In a world where the internet seemingly delivers the entirety of the world’s knowledge to our personal devices at the touch of an icon or the swipe of a finger, it can be tempting to believe that the answer to all of life’s questions can be found there.
Everything you need to know is on the internet, right?
This may be true for recipes, travel planning, and for most home repairs but not so for health and personal finance.Ultimately, all financial decisions are tradeoffs, most of which are goals and values based rather than mathematical or technical in nature. Even seemingly obvious themes such as “spend less than you earn” might not be good advice for everyone. Retirees for example should be spending more than their investments generate. Otherwise they will die with most of their retirement savings intact having lived an unnecessarily frugal existence.
But, nuance, truth, and evidence-based thought are the first casualties on the internet especially when it comes to social media.
Certainty, however illusory, makes for more click-worthy content than does rigour and nuance.
And on the internet it’s all about the clicks – without clicks content dies.
As a result, much of the content published on the internet consists of, "Spend 60% of your income on daily expenses, buy life insurance worth 10 times your annual income, save 15% of your income for retirement, start a side hustle" and so on.For most people these suggestions will be wrong. And following them could be an expensive mistake.
Despite this, social media has an important role to play in growing engagement with personal finance matters and improving the general level of knowledge among consumers.
But how do you know who you should listen to?
The role of content on the internet is in general to generate clicks. What matters is why the creator seeks to generate those clicks and what they do with them.
Here are 5 ways to tell if a content creator in the financial space is worth your attention:
- Work out how the creator makes money. If the goal is to send those clicks to sponsors or affiliate merchants with the intent of convincing the audience to buy what the presenter is wearing, the car they drive, or the makeup they use, then the content is likely to be lightweight and fairly harmless. On the other hand if the intent is to encourage the audience to buy the creator's share or foreign exchange trading course, trade crypto, or invest in a specific way, then there is scope for significant consumer harm.
- Notice if they're hiding behind a pseudonym. If so, ask yourself, “why?”. If it’s because they’re disclosing personal financial information, that might be okay. Otherwise, it could be a big red flag.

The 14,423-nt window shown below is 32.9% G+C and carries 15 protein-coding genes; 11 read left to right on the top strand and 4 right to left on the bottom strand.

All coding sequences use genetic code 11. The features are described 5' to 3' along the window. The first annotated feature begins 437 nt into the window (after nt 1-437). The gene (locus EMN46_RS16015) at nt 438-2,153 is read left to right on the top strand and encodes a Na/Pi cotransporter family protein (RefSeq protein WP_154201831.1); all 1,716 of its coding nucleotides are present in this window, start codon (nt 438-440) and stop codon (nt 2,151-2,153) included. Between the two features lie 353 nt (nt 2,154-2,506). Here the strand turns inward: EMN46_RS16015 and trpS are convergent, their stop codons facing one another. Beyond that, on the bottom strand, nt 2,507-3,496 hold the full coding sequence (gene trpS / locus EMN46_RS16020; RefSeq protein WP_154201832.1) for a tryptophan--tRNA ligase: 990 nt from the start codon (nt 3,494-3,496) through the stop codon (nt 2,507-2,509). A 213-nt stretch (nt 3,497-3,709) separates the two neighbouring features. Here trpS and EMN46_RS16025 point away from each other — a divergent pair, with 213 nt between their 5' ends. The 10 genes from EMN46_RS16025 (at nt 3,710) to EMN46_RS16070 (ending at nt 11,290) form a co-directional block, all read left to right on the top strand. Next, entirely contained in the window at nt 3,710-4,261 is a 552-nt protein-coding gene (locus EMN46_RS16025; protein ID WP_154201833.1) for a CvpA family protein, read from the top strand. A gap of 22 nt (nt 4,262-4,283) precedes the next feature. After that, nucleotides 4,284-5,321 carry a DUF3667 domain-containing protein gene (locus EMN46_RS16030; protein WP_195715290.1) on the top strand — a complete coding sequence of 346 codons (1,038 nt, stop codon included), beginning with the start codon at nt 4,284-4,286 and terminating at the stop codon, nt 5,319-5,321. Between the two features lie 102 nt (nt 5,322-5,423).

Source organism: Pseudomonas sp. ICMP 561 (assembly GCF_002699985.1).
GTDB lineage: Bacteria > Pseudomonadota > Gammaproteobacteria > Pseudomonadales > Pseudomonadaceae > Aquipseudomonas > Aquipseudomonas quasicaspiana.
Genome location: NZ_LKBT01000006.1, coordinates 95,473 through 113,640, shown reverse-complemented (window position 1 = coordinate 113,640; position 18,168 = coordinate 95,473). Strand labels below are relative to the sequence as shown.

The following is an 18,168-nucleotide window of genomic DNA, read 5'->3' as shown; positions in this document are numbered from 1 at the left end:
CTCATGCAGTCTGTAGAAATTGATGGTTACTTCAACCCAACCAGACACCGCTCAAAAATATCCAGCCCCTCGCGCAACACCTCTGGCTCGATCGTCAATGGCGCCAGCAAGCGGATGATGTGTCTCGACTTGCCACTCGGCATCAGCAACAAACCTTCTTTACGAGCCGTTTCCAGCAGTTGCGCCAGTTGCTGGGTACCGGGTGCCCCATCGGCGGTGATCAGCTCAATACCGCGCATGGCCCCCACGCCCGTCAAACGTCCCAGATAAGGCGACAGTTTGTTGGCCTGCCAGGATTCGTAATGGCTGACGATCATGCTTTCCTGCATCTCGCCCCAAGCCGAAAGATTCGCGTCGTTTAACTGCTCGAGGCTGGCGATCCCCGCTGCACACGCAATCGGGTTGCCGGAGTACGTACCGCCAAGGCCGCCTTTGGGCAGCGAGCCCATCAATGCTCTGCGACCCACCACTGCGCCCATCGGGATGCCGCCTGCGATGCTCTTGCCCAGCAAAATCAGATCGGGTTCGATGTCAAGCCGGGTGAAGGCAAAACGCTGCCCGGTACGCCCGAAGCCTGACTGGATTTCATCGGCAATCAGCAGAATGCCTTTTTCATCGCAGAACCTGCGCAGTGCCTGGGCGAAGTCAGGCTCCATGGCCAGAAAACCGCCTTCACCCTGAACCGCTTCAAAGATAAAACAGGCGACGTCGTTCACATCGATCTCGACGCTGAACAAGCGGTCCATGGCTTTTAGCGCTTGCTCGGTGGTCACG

- Investigate their qualifications and experience. Just because the creator managed to pay off $50,000 in consumer debt does not make them a personal finance expert.
- Check if they practice what they preach. Most people writing about early retirement on the internet are too busy selling others on the early retirement dream to actually retire themselves.
- Most importantly, look to see if they are qualified and licensed.
This is why our financial regulator (the Australian Investments and Securities Commission or ASIC) enforces a licensing regime for anyone providing financial advice. Australian consumers are probably the best protected globally in this area, although the UK Financial Conduct Authority may not be far behind if it implements the thinking behind its current consultation process.
At Life Sherpa, we are committed to creating and promoting quality financial content and have teamed up with a great group of content creators. It’s a great partnership. We provide their financial services licence and together we create, collaborate, and build community.
Our community of creators includes:
- Glen James at my millennial money
- Victoria Devine at She’s on the Money
- Queenie Tan at Invest with Queenie
- Phil Muscatello at Shares for Beginners
Much of what we’re told about managing money is based on myths and half-truths. But in reality, the world has changed, so we need new rules for managing our money. Be careful about where you get your advice.
Founder and Chief Sherpa
With over 35 years in Financial Services from consulting to management, Vince Scully is the go-to guy for wealth management and financial advice. Vince founded the Calliva Group; a fund manager, product issuer, advisor and lender to Government and private clients. Vince is an advisor to the Wealth Management Industry, and prior to his role as CEO at Calliva, a senior member of Macquarie bank’s infrastructure team.